Today, the City Council approved a resolution declaring November Transgender Awareness Month. The vote by council members comes two days before the annual Transgender Day of Remembrance, which honors the memory of those murdered because of anti-transgender prejudice.
For more than 20 years, the City and the State have explicitly protected the rights of transgender and gender non-conforming residents to be free from discrimination based on gender identity. In 1975, Minneapolis became the first city in the country to pass an ordinance preventing discrimination. Despite this, disparities still exist in virtually all areas including employment, healthcare, safety, housing and access to public spaces.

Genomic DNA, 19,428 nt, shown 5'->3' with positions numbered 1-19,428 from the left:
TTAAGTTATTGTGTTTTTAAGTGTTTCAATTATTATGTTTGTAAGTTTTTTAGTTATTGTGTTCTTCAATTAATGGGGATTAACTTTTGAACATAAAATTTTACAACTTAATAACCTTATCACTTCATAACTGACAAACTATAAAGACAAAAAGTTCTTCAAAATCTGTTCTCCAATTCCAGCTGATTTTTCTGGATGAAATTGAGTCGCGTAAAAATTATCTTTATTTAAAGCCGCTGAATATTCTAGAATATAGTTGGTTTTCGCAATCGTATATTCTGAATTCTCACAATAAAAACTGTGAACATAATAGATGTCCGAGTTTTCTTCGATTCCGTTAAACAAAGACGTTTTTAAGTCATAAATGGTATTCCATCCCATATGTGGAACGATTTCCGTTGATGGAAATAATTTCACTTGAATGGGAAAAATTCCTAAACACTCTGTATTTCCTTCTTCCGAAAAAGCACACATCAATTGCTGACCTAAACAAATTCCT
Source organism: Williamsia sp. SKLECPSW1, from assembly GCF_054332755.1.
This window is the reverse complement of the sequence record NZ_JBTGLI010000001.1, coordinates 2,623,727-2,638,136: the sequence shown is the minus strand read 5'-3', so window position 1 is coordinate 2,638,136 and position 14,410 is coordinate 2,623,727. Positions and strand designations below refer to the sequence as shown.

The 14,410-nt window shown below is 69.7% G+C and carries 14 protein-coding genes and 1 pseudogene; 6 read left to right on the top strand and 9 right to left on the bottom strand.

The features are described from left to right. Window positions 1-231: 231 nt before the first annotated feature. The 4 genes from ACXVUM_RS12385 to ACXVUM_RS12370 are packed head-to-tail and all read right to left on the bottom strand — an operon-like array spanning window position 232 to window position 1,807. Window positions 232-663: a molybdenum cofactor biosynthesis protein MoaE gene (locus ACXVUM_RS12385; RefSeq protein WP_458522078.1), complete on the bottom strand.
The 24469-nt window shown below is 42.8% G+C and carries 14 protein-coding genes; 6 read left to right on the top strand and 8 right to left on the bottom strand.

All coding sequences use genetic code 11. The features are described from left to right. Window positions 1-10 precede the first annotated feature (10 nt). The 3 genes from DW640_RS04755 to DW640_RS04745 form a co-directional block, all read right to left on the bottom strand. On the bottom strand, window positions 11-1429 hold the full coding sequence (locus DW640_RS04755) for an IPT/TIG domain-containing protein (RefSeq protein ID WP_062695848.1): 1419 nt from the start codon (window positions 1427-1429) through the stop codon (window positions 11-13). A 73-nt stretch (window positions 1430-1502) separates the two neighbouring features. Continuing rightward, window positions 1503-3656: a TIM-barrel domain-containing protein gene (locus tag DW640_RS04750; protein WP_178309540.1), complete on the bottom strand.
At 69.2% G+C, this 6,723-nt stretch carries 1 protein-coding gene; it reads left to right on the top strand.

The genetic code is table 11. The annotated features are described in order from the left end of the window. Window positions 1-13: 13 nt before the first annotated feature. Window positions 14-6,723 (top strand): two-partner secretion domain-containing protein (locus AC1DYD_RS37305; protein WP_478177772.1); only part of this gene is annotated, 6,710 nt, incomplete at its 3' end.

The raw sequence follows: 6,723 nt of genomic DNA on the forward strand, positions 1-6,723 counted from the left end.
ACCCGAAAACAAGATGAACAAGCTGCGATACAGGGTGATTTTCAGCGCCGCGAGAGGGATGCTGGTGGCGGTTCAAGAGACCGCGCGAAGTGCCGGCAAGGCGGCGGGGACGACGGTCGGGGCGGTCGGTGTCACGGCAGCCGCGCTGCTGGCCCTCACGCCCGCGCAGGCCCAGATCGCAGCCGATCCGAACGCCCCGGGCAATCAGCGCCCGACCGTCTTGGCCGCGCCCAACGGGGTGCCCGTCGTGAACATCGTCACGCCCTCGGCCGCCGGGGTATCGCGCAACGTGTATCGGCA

In 2014, the City of Minneapolis Transgender Issues Work Group was established to look at transgender disparities, engage the broader community and make policy recommendations for the City to improve the lives of transgender residents. Originally led by Glidden, it is now managed by the City Coordinator’s Office.
Transgender Day of Remembrance, observed every Nov. 20, came about after the 1998 murder of transgender and education advocate Rita Hester. Organizers report more than 2,200 murders of trans and gender non-conforming people in 68 countries across the world since 2008.
More information: www.minneapolismn.gov/transgender.